At an organizational level, the biggest challenge is in sustaining multilateralism and advocating for the benefits of international co-operation. Global co-operation is especially important today in a highly interconnected world, yet it has also become more difficult with the recent rise of protectionism and nationalism.  It will be important to maintain confidence in global partnerships, by demonstrating how working collectively to solve problems can deliver better outcomes than if nations and communities go it alone.

How has the institution impacted your ED’s constituency?

The Bank has played a significant role in the growth of countries in our constituency. We now have better access to global best practices which can help address development challenges. Some of the countries in our constituency have developed from poverty-stricken, low-income nations over the last 75 years to become confident middle-income nations today. Others are still IDA recipients, but with adequate financial and technical assistance from the Bank are on a path to becoming middle-income countries.

 

If the Bank was not established, would you support creating it now?

Yes. Even with the World Bank’s efforts over the last few decades, the infrastructure gap in our region remains large and there is substantial scope for greater investment in human capital. This is evident from the recent establishment of the Asian Infrastructure Investment Bank (AIIB), modelled after the best practices of the World Bank and regional development banks.  This is an indication that the World Bank’s model remains relevant and in high demand, even in a region like Asia that has experienced relatively high growth.  

In addition to financing, there is also great value in the Bank’s technical expertise which is an accumulation of practical experience through projects across the world. The Bank is best placed to lead on the provision of global public goods and address critical challenges such as epidemics and climate change that could set back the development of fragile and vulnerable countries.

 

What do you hope for the World Bank’s future?

As more countries climb the development ladder, the Bank’s twin goals of eliminating extreme poverty and boosting shared prosperity could gradually evolve into an agenda of sustainable development facilitated by modern technology. With financial markets having evolved substantially and more sources of development finance becoming available, more focus could be placed on helping countries maximize the impact of available resources for the best development outcomes.  The Bank’s priority could move from being a dominant global lender to the best development knowledge powerhouse backed by a collection of comprehensive lessons, rigorous analysis, and practical recommendations suitable for the specific condition of each locality.

Russian Executive Director Roman Marshavin

How has the institution impacted your ED’s constituency?

Stalin decided momentously to forgo the USSR's membership in the World Bank and IMF. This decision now looks inexplicable, because the USSR had actively participated in the lengthy negotiations, which led to the new global financial architecture and was guaranteed a prominent share equal to that of the UK and second only to the US.

There is virtually no doubt that in the Cold War environment the global confrontation would have found its way into the inner operations and proceedings. The principle of non-politization and consensus-building remains at the core of Bank Group. Deviations from this consensus and non-politization principle do happen, but I believe that the principle itself still stands, and we are sincerely looking forward to seeing it fully restored to its glory.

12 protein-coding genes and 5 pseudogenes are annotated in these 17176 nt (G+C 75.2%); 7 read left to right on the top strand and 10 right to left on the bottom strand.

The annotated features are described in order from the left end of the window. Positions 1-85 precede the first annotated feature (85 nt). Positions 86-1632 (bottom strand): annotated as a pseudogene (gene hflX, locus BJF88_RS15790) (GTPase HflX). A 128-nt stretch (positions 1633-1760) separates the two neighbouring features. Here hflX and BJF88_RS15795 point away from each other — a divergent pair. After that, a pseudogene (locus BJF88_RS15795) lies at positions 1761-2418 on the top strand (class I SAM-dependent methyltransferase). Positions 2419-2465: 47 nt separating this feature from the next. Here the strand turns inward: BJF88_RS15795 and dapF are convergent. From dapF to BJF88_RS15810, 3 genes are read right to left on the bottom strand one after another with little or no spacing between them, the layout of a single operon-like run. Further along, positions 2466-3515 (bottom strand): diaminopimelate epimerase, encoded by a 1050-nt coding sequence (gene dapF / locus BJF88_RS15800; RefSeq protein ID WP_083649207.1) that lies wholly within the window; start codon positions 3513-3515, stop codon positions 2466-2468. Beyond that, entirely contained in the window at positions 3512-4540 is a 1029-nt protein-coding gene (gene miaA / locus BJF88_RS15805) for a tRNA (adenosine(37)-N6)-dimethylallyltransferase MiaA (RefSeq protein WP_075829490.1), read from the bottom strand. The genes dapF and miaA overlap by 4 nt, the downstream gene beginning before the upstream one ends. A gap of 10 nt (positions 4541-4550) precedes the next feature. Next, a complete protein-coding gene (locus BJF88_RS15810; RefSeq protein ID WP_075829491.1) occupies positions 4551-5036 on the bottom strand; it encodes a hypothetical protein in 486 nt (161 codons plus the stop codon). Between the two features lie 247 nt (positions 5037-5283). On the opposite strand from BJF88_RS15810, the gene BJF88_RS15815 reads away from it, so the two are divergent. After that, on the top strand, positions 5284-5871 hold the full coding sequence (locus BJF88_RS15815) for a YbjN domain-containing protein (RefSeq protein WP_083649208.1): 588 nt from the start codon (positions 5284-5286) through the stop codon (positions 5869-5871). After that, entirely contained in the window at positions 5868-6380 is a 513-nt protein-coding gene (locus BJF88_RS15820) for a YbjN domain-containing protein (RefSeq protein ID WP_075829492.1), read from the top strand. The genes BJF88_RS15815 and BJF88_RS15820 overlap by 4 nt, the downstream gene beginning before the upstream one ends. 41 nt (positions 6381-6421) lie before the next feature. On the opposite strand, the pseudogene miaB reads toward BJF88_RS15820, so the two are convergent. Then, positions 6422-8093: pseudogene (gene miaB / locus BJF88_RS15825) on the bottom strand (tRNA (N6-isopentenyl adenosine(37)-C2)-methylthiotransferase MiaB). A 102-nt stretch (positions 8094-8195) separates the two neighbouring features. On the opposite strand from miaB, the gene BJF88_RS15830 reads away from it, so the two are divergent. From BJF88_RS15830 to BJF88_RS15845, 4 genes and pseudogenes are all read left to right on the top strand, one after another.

When the Soviet Union underwent the most dramatic transformation of its history, and the Russian Federation inherited its international rights, there was no legacy to overcome and no bad blood between the members. The economic transition was a learning process for all parties involved. Looking backwards, this decade of transition was an astounding success of truly historic dimensions. So many countries, with dramatically diverse economic and cultural backgrounds, all embarked on the revolutionary transformation of their planned economies almost simultaneously, and one cannot deny they practically all have completed it.

Executive Director, Koen Davidse representing Armenia, Bosnia and Herzegovina, Bulgaria, Croatia, Cyprus, Georgia, Israel, Moldova, Montenegro, The Netherlands, North Macedonia, Romania and Ukraine.

What do you think is the greatest achievement of the World Bank over its 75-year history?

We have seen great progress in the fight against poverty. The World Bank has also been crucial in advocating for the interests of client countries to ensure they have the means and policies to achieve greater prosperity for all. This is especially important for smaller countries and conflict-affected countries, that are sometimes forgotten.

 

What has been its biggest challenge?

Climate change risks making the problems of poverty even worse. Other problems remain, including fragility, conflict and violence and inclusion to give women and youth more of a stake in sustainable development.

 

How has the institution impacted your ED’s constituency?

The Bank has been a trusted partner in the transition to market economies, fostering economic growth and regional integration. It has also been a partner in helping countries recover from the horrors of war and major economic crises. Currently, it is helping constituency countries invest in human capital for more inclusive growth, facilitating trade, generating investment and creating new markets.

If the Bank was not established, would you support creating it now?

Last year’s capital increase – a record amount of $13 billion – illustrates shareholders support remains very strong. We hope the IDA replenishment this year will also generate substantial resources for the poorest countries. The Bank Group is still very much needed to help governments and societies attain the Sustainable Development Goals. In partnership with others, the WBG will continue to tackle remaining poverty and help countries create shared prosperity.

 

What do you hope for the World Bank’s future?

 

‘Mission accomplished’ would be my greatest hope for the World Bank and the world! But we are not there yet and new challenges, such as the ones related to climate change and conflict, are to be tackled. We must keep our focus, with our advocacy, advice and operations, on the end goal: a more sustainable, just and prosperous world without poverty.